Neoliberalism: what’s it all about?
By Blog Editor, IOE Digital, on 28 April 2021
In his foreword to our new book, Neoliberalism and Early Childhood Education, published today, Professor Stephen Ball offers a stark assessment: ‘neoliberalism now configures great swathes of our daily lives and structures our experience of the world – how we understand the way the world works, how we understand ourselves and others, and how we relate to ourselves and others.’
It has reached, as we will describe in our next blog, deep into all sectors of education – and far beyond. Whether it’s schools or bus services competing for custom, or the privatization of public utilities and the sub-contracting of public services to big business, or the marginalization of trade unions and the vaunting of a ‘flexible’ labour market, or the turning over of care for older people to private providers, neoliberalism has become the normal backdrop to life, appearing natural and self-evident. How else, we might ask, could things be?
Yet despite its enormous influence on all aspects of our lives, many people today can neither name nor describe neoliberalism, which, as openDemocracy co-founder Anthony Barnett puts it, ‘contributes to its influence and success – just try to oppose something that you cannot name’.
So what is neoliberalism? It is been described as a ‘thought collective and a political movement combined’ that lays claim to understand how human life works and what needs to be done to bring about an ideal future. At the heart of neoliberalism is the ’economisation’ of everything, described by American political theorist Wendy Brown as ‘the conversion of non-economic domains, activities and subjects into economic ones extend[ing] market metrics and practices to every dimension of human life; political, cultural, personal, vocational, educational.’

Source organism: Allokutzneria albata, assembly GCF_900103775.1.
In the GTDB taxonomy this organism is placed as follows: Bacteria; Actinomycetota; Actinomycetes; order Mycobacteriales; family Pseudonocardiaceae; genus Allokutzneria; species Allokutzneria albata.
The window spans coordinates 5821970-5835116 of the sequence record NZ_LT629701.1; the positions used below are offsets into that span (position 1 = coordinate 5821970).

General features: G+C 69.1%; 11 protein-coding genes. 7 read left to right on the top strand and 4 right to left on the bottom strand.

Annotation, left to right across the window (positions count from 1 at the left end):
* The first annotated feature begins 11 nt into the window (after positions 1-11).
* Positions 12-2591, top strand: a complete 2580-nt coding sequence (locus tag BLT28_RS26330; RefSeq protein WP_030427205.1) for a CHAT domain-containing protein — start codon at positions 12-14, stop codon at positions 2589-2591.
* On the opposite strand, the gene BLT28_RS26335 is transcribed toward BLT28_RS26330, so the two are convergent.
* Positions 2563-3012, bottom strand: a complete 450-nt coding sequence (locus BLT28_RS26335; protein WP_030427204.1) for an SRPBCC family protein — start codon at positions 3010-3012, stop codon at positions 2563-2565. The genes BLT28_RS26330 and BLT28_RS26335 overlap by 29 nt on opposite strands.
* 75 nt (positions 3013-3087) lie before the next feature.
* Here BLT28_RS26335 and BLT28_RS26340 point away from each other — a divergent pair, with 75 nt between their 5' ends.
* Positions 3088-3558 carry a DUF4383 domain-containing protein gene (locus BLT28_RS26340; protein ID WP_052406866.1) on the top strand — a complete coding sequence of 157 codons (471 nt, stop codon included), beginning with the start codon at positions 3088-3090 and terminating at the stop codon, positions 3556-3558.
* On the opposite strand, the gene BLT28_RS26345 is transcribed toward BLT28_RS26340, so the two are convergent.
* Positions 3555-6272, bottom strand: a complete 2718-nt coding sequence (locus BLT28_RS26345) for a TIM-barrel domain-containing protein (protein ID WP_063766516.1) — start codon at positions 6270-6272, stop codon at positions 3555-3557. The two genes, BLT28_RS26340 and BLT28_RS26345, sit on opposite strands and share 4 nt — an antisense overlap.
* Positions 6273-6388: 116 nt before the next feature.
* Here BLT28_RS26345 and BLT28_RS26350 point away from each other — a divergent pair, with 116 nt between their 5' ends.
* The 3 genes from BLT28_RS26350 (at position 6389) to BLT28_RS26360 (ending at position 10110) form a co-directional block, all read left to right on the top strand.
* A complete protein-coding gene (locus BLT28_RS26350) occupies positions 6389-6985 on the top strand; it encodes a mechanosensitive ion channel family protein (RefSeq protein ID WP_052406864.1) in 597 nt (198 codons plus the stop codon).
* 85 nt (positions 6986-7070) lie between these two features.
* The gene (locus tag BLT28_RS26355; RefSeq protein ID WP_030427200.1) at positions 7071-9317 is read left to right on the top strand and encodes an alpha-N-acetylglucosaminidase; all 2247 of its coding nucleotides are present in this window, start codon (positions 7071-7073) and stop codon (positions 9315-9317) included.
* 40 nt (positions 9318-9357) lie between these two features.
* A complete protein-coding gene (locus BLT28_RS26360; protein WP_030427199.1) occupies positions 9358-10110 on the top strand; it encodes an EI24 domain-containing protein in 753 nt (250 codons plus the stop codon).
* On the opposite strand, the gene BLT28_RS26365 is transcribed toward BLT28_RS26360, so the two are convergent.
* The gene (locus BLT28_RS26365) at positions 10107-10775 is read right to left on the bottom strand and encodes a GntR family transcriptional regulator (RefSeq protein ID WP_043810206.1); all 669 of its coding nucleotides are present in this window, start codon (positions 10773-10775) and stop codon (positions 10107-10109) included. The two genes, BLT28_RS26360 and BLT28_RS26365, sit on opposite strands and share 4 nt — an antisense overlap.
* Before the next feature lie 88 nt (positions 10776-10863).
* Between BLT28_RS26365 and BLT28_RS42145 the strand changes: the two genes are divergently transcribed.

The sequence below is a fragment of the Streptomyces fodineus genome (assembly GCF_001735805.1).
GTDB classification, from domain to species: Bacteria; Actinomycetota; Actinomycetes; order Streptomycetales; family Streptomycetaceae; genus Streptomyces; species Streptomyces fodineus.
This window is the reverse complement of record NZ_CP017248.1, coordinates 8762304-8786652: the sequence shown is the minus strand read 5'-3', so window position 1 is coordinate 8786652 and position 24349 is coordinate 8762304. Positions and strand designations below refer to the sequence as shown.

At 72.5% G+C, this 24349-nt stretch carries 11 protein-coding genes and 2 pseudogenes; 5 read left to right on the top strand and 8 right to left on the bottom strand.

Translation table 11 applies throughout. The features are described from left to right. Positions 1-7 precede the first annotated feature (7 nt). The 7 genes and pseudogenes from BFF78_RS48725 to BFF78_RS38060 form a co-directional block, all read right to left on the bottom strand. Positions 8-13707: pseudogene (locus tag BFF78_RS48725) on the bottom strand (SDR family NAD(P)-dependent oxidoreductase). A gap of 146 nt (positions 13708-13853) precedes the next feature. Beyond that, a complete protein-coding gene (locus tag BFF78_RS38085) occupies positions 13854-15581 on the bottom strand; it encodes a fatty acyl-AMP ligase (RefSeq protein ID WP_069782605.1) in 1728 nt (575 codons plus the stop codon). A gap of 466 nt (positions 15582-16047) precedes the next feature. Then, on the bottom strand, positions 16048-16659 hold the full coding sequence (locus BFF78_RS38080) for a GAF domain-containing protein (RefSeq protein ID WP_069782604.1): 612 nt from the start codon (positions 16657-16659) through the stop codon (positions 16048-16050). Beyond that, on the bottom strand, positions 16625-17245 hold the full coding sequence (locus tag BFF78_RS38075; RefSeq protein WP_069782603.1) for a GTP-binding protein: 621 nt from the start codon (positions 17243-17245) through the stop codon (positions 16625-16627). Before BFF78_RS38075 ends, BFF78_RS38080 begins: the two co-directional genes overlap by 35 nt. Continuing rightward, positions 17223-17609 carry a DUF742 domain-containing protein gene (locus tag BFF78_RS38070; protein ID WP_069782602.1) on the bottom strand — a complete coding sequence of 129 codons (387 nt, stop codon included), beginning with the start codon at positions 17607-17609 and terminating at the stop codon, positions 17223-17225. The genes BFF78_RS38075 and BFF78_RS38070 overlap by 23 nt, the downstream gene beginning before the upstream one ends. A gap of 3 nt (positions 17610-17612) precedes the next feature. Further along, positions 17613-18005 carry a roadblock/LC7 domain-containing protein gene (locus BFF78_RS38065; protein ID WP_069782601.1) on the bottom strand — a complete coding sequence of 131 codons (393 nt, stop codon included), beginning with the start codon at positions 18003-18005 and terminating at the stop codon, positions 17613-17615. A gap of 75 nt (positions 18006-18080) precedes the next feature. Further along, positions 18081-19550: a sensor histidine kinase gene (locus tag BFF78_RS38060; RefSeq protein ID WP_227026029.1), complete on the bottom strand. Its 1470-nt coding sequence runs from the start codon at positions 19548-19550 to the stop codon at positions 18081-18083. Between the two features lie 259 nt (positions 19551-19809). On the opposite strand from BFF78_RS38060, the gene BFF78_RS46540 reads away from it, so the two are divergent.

Everything becomes economic, even human relationships, all reducible to economic valuation and transactions. Central to these transactions is the creation of markets where sellers and buyers can be brought together to trade anything and everything, and where neoliberalism’s prime values of competition, individual choice and calculation can work their supposed magic.
Neoliberalism not only turns everything into a tradable commodity. It also ‘thoroughly revises what it means to be a human person’, calling forth a very particular image of the individual. This ideal neoliberal subject is an economic being – homo economicus, self-interested and competitive, independent and self-reliant, an informed consumer constantly calculating for every aspect of life what is in her or his best interests, and with ‘every kind of human activity [reconfigured] in terms of rational self-investment and entrepreneurship.’ She or he must be constantly ready for whatever new twist or turn takes place in the economy and employment, infinitely flexible and responsive to the changing needs of the market, an entrepreneur of the self: as Stephen Ball puts it, ‘malleable rather than committed, flexible rather than principled – essentially depthless’.
These ideas are not new. But they have become increasingly influential across the world since the 1980s, spreading out from the neoliberal movement’s epicentres in the UK and USA. Margaret Thatcher and Ronald Reagan were the movement’s political standard bearers, but they were backed by a dense network of influencers – individuals, think tanks, university departments and international organisations. One of the most important of these influencers was the economist Milton Friedman, who set out the neoliberals’ strategy back in the 1960s, when the ideology still had little influence: